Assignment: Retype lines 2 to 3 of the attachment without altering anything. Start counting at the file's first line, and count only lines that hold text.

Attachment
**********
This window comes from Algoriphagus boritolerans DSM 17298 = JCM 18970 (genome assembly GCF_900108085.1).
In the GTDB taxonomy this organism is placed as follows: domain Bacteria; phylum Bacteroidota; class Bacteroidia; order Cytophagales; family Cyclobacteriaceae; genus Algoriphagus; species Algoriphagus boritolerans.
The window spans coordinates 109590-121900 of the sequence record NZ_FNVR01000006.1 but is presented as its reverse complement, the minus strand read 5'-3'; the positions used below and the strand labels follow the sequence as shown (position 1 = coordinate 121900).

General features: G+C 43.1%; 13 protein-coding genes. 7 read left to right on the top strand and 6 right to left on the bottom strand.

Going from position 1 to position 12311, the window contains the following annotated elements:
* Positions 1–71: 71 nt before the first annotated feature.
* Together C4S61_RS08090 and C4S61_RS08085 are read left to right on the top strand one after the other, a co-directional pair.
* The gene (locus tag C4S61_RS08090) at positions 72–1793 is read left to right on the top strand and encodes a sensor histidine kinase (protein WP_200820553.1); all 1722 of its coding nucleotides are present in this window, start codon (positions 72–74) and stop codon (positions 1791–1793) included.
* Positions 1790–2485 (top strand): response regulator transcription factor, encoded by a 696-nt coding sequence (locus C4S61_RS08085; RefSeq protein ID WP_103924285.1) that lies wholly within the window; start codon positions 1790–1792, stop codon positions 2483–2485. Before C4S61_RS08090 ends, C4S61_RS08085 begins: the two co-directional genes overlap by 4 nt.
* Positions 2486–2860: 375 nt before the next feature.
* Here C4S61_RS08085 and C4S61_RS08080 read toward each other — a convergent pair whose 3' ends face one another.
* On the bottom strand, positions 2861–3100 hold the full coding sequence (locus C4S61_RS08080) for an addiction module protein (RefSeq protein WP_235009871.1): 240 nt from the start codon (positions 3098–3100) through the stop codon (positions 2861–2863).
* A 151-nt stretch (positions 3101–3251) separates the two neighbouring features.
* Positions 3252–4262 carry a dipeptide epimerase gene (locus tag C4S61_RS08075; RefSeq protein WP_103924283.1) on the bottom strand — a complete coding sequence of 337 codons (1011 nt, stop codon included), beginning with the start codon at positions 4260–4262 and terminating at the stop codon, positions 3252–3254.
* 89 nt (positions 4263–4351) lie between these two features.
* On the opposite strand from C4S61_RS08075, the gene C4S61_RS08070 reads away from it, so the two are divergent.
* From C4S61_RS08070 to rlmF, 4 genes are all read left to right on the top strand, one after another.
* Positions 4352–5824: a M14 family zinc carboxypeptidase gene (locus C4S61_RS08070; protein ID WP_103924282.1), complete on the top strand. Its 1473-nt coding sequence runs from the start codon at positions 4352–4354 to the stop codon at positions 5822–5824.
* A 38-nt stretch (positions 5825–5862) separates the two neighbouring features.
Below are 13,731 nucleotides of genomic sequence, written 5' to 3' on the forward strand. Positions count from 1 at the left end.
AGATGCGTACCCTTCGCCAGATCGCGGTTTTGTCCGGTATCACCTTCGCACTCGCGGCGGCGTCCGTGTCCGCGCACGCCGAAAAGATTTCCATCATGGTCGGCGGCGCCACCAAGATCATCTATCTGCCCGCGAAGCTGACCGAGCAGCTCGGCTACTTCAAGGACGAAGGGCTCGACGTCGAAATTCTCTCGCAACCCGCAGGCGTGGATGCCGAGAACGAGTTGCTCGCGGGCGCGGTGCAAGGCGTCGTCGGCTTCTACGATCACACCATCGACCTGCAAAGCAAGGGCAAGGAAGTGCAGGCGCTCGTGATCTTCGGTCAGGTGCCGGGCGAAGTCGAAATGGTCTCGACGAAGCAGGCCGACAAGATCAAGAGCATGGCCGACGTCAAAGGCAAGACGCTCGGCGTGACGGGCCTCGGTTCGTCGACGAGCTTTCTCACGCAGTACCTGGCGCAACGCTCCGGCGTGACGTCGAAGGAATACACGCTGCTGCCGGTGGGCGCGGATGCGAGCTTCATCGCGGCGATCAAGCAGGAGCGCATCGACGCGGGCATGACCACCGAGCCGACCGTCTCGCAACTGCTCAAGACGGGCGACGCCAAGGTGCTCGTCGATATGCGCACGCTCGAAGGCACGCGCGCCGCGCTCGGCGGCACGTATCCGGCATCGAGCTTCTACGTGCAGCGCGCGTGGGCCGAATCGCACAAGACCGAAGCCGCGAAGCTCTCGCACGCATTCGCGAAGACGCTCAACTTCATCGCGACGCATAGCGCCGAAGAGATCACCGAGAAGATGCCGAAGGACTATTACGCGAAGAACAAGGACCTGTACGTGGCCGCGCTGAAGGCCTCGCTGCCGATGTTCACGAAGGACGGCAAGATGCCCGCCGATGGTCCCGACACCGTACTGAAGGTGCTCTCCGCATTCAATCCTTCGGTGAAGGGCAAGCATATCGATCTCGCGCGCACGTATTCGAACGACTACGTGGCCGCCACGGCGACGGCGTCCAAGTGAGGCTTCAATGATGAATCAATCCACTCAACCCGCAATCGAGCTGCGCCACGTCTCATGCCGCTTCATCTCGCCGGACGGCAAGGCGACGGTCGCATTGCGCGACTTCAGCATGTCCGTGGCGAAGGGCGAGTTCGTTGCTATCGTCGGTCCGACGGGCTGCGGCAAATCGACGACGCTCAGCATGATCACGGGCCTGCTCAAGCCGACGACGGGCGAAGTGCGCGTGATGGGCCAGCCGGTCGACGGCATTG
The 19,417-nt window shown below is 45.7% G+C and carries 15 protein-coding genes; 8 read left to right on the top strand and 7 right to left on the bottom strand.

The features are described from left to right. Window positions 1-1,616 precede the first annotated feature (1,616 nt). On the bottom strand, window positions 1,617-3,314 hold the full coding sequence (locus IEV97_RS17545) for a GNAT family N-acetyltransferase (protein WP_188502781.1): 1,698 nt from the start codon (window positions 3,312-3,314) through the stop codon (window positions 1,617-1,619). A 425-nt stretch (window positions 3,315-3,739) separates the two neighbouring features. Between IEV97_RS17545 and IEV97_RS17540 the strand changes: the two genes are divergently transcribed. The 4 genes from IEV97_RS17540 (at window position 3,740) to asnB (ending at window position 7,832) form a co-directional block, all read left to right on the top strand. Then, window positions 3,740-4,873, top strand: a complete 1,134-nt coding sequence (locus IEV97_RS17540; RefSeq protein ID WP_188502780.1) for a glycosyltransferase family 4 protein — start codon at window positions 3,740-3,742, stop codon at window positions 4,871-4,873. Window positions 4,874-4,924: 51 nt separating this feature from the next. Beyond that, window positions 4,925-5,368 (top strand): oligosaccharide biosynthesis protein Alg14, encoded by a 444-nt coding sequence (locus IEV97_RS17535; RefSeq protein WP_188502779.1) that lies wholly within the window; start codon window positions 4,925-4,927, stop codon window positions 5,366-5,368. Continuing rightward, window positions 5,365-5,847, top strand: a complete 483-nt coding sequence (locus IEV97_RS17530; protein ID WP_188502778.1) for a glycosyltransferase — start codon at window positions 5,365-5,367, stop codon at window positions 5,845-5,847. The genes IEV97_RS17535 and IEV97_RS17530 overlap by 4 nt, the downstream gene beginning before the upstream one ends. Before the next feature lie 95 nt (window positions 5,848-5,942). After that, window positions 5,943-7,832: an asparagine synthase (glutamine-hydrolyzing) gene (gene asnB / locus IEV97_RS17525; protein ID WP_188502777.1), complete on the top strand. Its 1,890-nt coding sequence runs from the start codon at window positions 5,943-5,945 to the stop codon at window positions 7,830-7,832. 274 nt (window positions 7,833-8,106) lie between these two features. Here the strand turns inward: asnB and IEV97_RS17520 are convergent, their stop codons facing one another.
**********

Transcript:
In the GTDB taxonomy this organism is placed as follows: domain Bacteria; phylum Bacteroidota; class Bacteroidia; order Cytophagales; family Cyclobacteriaceae; genus Algoriphagus; species Algoriphagus boritolerans.
The window spans coordinates 109590-121900 of the sequence record NZ_FNVR01000006.1 but is presented as its reverse complement, the minus strand read 5'-3'; the positions used below and the strand labels follow the sequence as shown (position 1 = coordinate 121900).